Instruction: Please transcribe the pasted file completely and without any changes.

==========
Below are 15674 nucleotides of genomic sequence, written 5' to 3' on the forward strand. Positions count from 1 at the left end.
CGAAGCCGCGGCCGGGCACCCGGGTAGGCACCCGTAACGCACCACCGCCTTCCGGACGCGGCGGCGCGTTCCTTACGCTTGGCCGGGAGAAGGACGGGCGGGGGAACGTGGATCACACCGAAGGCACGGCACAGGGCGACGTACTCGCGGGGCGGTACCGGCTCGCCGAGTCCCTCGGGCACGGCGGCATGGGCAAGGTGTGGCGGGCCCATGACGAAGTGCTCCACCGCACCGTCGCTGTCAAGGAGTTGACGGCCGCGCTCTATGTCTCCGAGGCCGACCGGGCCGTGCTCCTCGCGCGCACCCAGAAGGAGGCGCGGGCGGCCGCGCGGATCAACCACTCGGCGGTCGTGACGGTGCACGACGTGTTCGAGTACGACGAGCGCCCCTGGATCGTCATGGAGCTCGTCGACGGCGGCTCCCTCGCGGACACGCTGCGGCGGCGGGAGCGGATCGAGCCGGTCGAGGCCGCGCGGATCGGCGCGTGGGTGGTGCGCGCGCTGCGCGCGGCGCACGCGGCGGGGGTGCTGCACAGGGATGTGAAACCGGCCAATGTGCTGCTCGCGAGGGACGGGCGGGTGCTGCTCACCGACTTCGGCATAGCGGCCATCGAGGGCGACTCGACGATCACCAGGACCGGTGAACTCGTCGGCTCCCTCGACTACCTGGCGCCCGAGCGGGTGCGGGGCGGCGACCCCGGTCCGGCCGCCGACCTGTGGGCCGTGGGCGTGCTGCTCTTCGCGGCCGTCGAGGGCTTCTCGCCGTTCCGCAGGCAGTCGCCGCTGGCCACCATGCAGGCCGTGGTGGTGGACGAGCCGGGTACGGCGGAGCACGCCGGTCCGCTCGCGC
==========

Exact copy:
Below are 15674 nucleotides of genomic sequence, written 5' to 3' on the forward strand. Positions count from 1 at the left end.
CGAAGCCGCGGCCGGGCACCCGGGTAGGCACCCGTAACGCACCACCGCCTTCCGGACGCGGCGGCGCGTTCCTTACGCTTGGCCGGGAGAAGGACGGGCGGGGGAACGTGGATCACACCGAAGGCACGGCACAGGGCGACGTACTCGCGGGGCGGTACCGGCTCGCCGAGTCCCTCGGGCACGGCGGCATGGGCAAGGTGTGGCGGGCCCATGACGAAGTGCTCCACCGCACCGTCGCTGTCAAGGAGTTGACGGCCGCGCTCTATGTCTCCGAGGCCGACCGGGCCGTGCTCCTCGCGCGCACCCAGAAGGAGGCGCGGGCGGCCGCGCGGATCAACCACTCGGCGGTCGTGACGGTGCACGACGTGTTCGAGTACGACGAGCGCCCCTGGATCGTCATGGAGCTCGTCGACGGCGGCTCCCTCGCGGACACGCTGCGGCGGCGGGAGCGGATCGAGCCGGTCGAGGCCGCGCGGATCGGCGCGTGGGTGGTGCGCGCGCTGCGCGCGGCGCACGCGGCGGGGGTGCTGCACAGGGATGTGAAACCGGCCAATGTGCTGCTCGCGAGGGACGGGCGGGTGCTGCTCACCGACTTCGGCATAGCGGCCATCGAGGGCGACTCGACGATCACCAGGACCGGTGAACTCGTCGGCTCCCTCGACTACCTGGCGCCCGAGCGGGTGCGGGGCGGCGACCCCGGTCCGGCCGCCGACCTGTGGGCCGTGGGCGTGCTGCTCTTCGCGGCCGTCGAGGGCTTCTCGCCGTTCCGCAGGCAGTCGCCGCTGGCCACCATGCAGGCCGTGGTGGTGGACGAGCCGGGTACGGCGGAGCACGCCGGTCCGCTCGCGC